Presented By Mullin

One of the franchise-grade questions facing the Bears this offseason is the contract fate of Alshon Jeffery. It was a situation they addressed last offseason at some considerable cost in the form of their franchise tag ($14.9 million guaranteed), delaying for one prove-it season a decision on a 6-foot-3 wide receiver who averages just under 5 catches per game over his career.

But suppose, just suppose, the Bears had the option available of another 6-foot-3 receiver, one who also averages just under 5 catches per game this season, an admittedly smaller sample size, but has established in that shorter time frame that he can play all of the three wideout spots?

How would that affect their view of the perceived Jeffery Imperative, that they cannot afford to be without Jeffery going into their future? Check that: How WILL that affect their Jeffery view, because the season-ending leg injury to Kevin White (his own separate question) revealed that they have that designer wide receiver in Cameron Meredith — 6-foot-3, with 62 catches in 13 games (11 starts).

To use Jeffery and Meredith in the same sentence may have been laughable this time a year ago when Meredith played in just 11 games as a reserve. It shouldn’t be laughable now.

Meredith in fact gives the Bears at minimum a fallback as they contemplate the wide-receiver position in the coming months. To project him as a Week 1 starter in 2017, opposite White (the Bears hope) may be a stretch, but not nearly as much as it would have been a year ago, and arguably less of a wild idea than Matt-Barkley-as-starting-quarterback was (Meredith’s production has accelerated over the last three games, with 6, 9 and 9 catches).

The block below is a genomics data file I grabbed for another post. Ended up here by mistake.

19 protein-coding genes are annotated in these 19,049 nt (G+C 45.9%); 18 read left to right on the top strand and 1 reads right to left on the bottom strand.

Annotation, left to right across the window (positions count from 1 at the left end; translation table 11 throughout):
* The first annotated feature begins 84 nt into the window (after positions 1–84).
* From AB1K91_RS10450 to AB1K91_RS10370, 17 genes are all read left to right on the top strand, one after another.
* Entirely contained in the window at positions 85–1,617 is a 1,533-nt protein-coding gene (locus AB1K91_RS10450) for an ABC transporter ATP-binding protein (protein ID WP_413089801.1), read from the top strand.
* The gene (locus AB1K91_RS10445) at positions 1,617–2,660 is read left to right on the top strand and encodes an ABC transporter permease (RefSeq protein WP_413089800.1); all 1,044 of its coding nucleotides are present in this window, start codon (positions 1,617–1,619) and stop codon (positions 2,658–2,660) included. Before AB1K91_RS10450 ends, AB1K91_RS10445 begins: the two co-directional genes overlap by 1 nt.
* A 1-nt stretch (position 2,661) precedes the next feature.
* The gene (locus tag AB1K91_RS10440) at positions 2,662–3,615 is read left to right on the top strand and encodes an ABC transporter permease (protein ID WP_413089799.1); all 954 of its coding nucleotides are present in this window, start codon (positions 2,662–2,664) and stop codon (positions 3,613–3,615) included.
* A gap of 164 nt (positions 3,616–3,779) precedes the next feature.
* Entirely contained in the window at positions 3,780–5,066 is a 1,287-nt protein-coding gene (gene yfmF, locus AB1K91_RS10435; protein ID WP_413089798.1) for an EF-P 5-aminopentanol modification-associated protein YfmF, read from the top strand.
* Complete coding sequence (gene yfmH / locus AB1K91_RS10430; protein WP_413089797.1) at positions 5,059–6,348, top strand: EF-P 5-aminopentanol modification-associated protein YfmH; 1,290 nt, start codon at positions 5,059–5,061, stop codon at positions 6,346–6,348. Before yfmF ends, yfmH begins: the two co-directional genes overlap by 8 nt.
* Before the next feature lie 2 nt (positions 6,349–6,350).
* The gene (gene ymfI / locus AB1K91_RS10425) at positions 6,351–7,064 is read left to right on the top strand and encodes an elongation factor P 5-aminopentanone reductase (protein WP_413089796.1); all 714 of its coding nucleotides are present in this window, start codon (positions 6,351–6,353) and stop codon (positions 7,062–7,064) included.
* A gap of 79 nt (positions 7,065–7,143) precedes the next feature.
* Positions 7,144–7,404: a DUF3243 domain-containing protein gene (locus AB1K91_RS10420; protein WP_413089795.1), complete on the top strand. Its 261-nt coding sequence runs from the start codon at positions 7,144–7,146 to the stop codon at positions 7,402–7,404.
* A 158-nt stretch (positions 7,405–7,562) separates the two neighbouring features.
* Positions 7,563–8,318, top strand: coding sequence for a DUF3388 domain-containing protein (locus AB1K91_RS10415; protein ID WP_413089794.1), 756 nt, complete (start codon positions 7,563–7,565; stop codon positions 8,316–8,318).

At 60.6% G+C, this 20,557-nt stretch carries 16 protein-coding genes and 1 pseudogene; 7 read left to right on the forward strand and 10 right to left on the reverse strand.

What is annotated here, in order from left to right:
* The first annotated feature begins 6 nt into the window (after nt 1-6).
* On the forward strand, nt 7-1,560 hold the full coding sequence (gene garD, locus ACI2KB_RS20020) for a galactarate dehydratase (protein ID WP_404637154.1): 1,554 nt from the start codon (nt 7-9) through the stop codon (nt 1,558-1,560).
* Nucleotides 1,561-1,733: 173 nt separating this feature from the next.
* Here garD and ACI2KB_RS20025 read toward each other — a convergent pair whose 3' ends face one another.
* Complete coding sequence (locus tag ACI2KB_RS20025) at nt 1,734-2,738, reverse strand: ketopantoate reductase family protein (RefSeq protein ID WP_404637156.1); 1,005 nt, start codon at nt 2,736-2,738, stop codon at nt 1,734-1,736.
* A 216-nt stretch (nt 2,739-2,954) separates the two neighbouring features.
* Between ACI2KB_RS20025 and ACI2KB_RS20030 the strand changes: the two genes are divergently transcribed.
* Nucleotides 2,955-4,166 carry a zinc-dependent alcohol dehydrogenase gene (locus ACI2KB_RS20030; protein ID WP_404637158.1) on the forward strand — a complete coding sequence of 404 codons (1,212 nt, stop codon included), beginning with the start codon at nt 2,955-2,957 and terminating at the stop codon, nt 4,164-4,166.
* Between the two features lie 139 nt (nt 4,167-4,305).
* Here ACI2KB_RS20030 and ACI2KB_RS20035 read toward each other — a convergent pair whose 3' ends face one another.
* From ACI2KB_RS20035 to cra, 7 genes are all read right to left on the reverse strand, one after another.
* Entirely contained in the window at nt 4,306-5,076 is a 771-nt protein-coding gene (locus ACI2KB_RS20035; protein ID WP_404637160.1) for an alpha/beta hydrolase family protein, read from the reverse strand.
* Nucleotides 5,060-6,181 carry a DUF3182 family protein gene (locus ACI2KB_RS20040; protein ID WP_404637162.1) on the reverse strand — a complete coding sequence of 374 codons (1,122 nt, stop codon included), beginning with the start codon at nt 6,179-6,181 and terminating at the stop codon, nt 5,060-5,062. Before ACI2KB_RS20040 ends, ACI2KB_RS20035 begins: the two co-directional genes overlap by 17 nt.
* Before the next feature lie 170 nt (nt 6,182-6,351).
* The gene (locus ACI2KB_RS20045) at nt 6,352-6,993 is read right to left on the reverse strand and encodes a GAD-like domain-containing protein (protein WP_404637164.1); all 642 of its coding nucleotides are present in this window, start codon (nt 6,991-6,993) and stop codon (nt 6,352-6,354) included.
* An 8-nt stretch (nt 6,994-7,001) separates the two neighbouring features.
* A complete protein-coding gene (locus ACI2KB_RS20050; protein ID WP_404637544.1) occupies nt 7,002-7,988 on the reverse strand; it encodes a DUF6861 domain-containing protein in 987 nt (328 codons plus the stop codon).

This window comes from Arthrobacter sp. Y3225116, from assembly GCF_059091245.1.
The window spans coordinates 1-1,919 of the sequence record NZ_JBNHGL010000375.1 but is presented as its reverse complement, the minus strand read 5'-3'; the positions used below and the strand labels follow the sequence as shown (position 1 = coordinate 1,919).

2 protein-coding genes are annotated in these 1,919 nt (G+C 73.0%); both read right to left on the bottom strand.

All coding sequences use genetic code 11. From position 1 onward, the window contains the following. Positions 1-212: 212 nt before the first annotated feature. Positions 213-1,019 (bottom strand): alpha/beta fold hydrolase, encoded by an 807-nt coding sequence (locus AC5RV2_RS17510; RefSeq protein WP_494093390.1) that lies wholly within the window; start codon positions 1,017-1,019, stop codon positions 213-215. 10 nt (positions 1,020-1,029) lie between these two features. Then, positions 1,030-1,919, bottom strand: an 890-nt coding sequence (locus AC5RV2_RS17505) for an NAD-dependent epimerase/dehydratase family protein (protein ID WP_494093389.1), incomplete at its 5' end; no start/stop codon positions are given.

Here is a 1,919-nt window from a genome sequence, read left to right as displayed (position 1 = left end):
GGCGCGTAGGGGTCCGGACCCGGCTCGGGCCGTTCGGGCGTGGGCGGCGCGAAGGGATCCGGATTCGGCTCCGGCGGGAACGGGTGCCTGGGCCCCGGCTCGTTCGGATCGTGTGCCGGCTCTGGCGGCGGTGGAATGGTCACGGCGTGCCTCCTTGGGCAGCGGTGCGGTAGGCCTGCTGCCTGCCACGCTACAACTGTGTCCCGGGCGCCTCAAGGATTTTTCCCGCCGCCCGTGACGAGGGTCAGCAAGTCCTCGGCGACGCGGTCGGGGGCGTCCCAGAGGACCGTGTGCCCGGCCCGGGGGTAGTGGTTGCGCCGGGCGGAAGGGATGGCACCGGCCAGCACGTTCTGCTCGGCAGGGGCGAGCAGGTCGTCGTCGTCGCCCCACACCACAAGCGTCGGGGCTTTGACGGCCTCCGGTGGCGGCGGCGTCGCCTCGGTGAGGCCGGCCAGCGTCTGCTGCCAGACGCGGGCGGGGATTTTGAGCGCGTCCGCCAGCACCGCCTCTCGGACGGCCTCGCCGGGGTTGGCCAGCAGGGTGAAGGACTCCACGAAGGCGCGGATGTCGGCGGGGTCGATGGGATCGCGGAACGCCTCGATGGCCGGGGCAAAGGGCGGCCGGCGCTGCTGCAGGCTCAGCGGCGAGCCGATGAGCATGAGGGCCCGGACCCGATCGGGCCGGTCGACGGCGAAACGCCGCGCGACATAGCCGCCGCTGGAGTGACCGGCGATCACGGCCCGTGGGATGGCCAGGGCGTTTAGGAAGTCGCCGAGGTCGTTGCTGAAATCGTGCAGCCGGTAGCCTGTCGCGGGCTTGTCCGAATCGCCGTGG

And the Bears admittedly didn’t fully know they had what they had in an undrafted free agent who was a quarterback until his junior year at Illinois State.

“No, sir,” said offensive coordinator Dowell Loggains. “It goes back to training camp when I think about Cam. You see the mistakes that young players make and you don’t know. They teeter, they flash. Cam showed enough last year, you’re intrigued by it.

“But is he going to take the next step, is he going to turn the corner, is he going to become a consistent player and not a flash in the pan and that to me, that’s where Cam has made the biggest jump is he’s become very consistent. He’s become reliable and the quarterbacks trust him.”

[SHOP: Gear up Bears fans!]

Meredith has far exceeded others’ expectations of him — that’s how players become undrafted free agents, because of minimal expectations — but not his own.

“I wanted to become a starter in the league; I got an opportunity to do that so I can check that off the list,” Meredith said. “A thousand yards, getting close there (827). There are little step-by-steps to take to being a great player in this league. I’m just trying to take one week at a time.”

For comparison purposes, Jeffery caught 24 passes his first year as a starter, in 10 starts.

What adds to the intrigue with Meredith is that he is operating from an experience base far, far less than Jeffery, who missed four games with two different injuries his rookie season, seven games with a litany of injuries last season and four games to a PED suspension this year.

Meredith stepped into White’s vacant starting spot and delivered 20 catches in his first two starts. More correctly, he stepped up, not just into the job.

“Kevin was leading our team in receptions when he got hurt,” Loggains said. “You gotta give a lot of credit to Cam that he stepped up, made himself very valuable, a really important part of the offense.

“Where Cam really separated himself from the rest of the group was the ability to play all three spots. So we can move him around when guys do get banged up. Or we’ve been down in a couple of these games. All of a sudden you’re throwing the ball more and the receiver rotation starts to change. Cam gives you the flexibility: [Josh Bellamy] needs a break, [Deonte Thompson] needs a break, [Jeffery] needs a break? [Meredith] can step in at ‘X’ [split end], ‘Z’ [flanker, slightly off the line] and ‘F’ [slot or No. 3] and play, and that’s critical.”

That’s also called “leverage.”